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According to some economists, the July decrease in

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According to some economists, the July decrease in unemployment so that it was the lowest in two years suggests that the gradual improvement in the job market is continuing.

(A) so that it was the lowest in two years
(B) so that it was the lowest two-year rate
(C) to what would be the lowest in two years
(D) to a two-year low level
(E) to the lowest level in two years

[Reveal] Spoiler:
Can someone explain why (D) is incorrect. I have come across sentences that said inflation hit to a two-year low level and so confused as to why (D) is incorrect.


OA:
[Reveal] Spoiler:
E
[Reveal] Spoiler: OA

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Re: According to some economists, the July decrease in [#permalink]

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New post 10 Mar 2010, 14:08
i can't really gasp why (D) is wrong, besides the unidiomatic way of saying this sentence.

I would choose (E) over (D) and this is simply because (D) just sounds wrong and ambiguous.
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Re: According to some economists, the July decrease in [#permalink]

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New post 13 Mar 2010, 00:20
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Hey All,

Bakfed pretty much nailed this one on the head. It's just not idiomatic. To be more specific:


(D) to a two-year low level

There are two ways we could read this.

#1: "low level" is meant to be read as one thing, and two-year is modifying it (as in "It was a lovely barn dance", in which "lovely" is modifying the compound noun "barn dance). This doesn't make any sense, however, because there's no such thing as a "low level".

#2: "Two-year" is an adverb modifying the main adjective "low", which is describing "level" (as in "It was a dark green sweater", in which dark is modifying green, which is modifying sweater). This doesn't make any sense either, however, because there's no such thing as a level that is "two-year low".

Hope that helps a bit!

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Re: According to some economists, the July decrease in [#permalink]

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TommyWallach wrote:
(D) to a two-year low level

There are two ways we could read this.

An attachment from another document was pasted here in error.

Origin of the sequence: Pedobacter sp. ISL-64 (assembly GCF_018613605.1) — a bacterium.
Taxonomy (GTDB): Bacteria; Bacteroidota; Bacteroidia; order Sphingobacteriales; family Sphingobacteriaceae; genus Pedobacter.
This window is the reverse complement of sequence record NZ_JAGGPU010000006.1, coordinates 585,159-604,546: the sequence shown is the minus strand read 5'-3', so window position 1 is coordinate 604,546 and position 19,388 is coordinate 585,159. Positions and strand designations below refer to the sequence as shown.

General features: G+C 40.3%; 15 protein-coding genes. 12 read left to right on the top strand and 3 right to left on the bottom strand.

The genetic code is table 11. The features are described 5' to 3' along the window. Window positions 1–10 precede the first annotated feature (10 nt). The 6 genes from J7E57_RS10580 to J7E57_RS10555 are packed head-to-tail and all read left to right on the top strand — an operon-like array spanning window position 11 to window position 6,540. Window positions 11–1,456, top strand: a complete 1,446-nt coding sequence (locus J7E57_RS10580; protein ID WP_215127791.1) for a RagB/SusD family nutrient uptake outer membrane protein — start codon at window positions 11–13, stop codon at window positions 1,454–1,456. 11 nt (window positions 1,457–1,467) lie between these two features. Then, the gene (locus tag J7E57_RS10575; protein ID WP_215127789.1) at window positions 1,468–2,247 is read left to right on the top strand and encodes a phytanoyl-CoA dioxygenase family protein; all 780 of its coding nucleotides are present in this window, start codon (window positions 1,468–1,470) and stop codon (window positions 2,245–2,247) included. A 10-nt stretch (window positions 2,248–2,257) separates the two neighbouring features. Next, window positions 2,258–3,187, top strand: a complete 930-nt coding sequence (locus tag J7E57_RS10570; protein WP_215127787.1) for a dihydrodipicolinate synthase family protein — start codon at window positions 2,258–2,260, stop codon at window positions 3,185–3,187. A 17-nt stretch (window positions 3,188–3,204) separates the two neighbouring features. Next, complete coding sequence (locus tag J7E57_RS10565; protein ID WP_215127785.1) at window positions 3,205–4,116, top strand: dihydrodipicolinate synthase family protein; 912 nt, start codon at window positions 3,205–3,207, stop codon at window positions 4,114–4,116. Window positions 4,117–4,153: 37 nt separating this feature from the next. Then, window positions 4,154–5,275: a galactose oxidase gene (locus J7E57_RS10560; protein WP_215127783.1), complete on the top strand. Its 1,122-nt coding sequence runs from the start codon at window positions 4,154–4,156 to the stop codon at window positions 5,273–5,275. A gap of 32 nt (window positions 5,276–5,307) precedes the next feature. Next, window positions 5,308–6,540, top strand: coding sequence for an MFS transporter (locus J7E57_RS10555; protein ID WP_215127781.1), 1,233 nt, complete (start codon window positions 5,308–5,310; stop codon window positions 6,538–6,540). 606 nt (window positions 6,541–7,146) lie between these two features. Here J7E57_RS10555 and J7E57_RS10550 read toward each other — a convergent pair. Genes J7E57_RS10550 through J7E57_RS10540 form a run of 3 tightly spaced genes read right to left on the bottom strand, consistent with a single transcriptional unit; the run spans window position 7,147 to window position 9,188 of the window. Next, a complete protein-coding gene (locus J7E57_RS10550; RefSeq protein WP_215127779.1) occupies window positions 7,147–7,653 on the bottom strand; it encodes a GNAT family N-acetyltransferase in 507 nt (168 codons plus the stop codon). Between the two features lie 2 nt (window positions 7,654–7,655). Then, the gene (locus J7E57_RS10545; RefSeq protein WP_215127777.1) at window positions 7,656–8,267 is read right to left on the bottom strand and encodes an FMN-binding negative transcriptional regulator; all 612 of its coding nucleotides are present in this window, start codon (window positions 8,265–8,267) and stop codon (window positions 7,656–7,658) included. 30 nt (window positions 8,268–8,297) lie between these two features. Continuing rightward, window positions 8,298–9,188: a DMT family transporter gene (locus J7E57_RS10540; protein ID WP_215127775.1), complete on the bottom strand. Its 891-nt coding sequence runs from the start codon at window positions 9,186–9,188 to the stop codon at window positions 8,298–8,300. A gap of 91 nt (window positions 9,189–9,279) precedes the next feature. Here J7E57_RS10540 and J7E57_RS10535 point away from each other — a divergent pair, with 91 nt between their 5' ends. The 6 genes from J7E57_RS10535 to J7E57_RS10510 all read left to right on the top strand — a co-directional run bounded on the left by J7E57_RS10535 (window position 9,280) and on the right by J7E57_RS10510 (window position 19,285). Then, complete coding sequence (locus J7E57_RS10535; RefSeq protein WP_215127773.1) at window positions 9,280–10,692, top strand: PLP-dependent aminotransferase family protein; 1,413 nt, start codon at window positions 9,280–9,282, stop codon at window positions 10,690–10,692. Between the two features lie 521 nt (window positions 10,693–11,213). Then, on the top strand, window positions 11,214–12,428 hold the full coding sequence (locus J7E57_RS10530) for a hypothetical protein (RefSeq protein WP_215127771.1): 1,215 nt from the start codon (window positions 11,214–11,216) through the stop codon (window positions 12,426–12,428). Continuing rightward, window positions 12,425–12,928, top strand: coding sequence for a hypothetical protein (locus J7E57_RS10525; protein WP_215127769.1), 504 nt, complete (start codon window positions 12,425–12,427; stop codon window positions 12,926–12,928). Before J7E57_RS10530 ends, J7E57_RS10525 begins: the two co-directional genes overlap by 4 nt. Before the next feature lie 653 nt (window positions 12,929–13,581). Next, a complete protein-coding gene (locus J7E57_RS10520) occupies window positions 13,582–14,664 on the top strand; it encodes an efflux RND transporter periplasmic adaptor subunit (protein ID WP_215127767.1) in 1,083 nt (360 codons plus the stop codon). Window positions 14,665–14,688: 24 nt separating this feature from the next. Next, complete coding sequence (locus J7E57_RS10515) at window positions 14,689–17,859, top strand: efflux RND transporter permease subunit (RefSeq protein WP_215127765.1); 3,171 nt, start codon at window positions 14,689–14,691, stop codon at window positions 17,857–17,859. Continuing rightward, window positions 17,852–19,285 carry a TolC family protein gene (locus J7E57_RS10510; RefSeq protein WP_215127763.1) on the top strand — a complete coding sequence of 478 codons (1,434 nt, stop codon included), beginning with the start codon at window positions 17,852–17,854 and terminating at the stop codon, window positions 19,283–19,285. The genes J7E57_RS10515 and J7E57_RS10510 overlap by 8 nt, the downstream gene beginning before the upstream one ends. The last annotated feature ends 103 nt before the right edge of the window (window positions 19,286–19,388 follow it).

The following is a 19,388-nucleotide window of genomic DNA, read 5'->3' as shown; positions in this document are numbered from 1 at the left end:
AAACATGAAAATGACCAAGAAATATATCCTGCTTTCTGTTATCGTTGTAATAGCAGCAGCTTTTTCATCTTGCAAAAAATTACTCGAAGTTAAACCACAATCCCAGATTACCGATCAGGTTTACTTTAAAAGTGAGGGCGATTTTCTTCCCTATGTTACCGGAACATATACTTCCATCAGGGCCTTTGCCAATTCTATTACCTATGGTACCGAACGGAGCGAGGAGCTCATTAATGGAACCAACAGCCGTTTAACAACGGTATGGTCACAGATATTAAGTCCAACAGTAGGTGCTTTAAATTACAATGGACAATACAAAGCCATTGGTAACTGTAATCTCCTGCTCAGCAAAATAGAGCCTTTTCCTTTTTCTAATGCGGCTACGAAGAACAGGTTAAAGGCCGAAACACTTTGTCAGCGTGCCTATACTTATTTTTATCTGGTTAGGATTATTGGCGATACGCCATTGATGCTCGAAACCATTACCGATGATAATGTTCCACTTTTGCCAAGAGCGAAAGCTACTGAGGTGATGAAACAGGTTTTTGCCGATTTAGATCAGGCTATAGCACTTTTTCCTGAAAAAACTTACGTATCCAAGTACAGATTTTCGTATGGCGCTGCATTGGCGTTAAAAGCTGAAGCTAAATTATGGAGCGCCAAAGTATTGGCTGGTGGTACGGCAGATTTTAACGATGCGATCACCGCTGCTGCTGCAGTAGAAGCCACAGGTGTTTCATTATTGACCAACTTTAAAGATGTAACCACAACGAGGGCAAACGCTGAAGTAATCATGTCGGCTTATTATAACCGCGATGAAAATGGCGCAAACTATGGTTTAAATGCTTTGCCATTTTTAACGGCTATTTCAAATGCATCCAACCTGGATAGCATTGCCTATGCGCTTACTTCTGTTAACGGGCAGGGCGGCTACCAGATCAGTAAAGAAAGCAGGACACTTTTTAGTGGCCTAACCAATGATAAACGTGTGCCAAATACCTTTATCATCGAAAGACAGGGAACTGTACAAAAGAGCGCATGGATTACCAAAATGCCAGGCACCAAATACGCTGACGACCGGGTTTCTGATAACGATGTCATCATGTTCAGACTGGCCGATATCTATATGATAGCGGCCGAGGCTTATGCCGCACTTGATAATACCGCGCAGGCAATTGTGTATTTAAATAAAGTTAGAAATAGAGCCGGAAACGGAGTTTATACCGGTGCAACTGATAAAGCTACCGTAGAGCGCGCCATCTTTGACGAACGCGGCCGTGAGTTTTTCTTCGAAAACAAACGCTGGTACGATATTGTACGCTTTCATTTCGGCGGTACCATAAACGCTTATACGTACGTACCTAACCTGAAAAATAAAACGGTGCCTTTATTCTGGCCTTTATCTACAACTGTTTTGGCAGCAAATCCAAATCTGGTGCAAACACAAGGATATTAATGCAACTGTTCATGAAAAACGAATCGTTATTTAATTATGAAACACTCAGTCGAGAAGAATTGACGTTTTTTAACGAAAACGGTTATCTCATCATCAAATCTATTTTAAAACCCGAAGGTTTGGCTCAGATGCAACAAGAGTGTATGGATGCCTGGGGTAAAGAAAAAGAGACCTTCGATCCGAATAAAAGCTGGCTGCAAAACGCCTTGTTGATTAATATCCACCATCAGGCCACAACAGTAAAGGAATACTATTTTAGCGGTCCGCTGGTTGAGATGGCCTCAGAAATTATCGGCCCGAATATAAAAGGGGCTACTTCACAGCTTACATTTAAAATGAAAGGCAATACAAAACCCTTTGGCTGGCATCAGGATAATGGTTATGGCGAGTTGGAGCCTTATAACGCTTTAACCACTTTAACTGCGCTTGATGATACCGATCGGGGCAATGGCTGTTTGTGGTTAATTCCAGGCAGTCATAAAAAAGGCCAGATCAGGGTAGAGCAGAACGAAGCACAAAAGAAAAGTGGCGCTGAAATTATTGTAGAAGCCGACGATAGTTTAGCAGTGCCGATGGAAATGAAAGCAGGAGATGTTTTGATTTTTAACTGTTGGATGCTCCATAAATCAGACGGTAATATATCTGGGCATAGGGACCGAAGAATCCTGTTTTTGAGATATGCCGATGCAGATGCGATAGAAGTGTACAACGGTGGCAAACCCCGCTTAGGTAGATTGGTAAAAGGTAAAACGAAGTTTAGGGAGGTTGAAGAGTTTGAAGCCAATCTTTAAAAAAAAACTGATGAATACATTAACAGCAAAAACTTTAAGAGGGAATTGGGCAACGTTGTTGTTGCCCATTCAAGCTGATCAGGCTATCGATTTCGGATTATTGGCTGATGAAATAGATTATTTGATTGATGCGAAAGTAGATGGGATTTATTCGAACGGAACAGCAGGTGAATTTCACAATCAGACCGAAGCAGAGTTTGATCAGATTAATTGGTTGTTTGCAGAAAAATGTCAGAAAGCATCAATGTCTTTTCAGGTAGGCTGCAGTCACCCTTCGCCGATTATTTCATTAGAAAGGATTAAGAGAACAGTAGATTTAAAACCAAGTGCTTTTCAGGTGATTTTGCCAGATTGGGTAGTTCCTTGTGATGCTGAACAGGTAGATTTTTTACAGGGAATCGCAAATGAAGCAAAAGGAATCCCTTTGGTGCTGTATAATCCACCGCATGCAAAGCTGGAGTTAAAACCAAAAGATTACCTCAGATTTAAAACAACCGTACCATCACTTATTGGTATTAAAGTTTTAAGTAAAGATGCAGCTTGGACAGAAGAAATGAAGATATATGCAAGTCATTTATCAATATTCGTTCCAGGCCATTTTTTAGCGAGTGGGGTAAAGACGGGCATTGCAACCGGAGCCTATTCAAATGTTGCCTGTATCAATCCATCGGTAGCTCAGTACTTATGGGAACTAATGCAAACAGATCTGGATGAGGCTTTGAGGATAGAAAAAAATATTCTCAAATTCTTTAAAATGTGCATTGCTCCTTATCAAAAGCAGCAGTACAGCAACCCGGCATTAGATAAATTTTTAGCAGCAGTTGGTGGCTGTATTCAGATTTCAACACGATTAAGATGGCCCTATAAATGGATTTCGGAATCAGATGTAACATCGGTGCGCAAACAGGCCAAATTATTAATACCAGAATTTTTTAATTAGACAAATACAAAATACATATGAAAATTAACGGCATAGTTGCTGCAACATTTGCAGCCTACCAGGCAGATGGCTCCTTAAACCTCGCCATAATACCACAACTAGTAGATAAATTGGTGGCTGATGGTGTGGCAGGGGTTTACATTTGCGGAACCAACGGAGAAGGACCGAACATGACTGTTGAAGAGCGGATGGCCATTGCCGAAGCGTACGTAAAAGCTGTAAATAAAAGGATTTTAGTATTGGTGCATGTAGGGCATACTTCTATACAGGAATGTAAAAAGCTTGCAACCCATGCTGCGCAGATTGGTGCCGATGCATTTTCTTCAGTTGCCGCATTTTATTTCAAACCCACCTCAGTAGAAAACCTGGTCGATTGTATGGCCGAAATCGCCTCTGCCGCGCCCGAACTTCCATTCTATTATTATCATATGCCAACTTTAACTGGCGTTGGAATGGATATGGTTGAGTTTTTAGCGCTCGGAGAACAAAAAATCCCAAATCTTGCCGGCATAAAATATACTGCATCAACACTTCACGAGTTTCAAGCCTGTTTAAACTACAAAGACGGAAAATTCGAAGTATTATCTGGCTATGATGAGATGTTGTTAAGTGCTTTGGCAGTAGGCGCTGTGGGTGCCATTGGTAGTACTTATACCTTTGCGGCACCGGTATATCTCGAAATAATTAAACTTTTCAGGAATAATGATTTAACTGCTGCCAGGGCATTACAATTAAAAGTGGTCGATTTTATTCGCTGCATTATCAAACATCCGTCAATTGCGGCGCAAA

#1: "low level" is meant to be read as one thing, and two-year is modifying it (as in "It was a lovely barn dance", in which "lovely" is modifying the compound noun "barn dance). This doesn't make any sense, however, because there's no such thing as a "low level".

#2: "Two-year" is an adverb modifying the main adjective "low", which is describing "level" (as in "It was a dark green sweater", in which dark is modifying green, which is modifying sweater). This doesn't make any sense either, however, because there's no such thing as a level that is "two-year low".


Tommy, is the following construction correct? I've removed the word 'level' from choice D.

According to some economists, the July decrease in unemployment to a two-year low suggests that the gradual improvement in the job market is continuing.
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Re: According to some economists, the July decrease in [#permalink]

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New post 02 May 2010, 10:26
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Hey Sidhu,

Yes, as far as I can see, your suggest construction would be correct.

-tommy
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Re: According to some economists, the July decrease in [#permalink]

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New post 03 May 2010, 11:06
Thanks for the explanation Tommy.

Yes IMO also its E.

two year low level, is not as clear as "the lowest level in two years"

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According to some economists, the July decrease in [#permalink]

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50. According to some economists, the July decrease in unemployment so that it was the lowest in two years suggests that the gradual improvement in the job market is continuing.

(A) so that it was the lowest in two years
(B) so that it was the lowest two-year rate
(C) to what would be the lowest in two years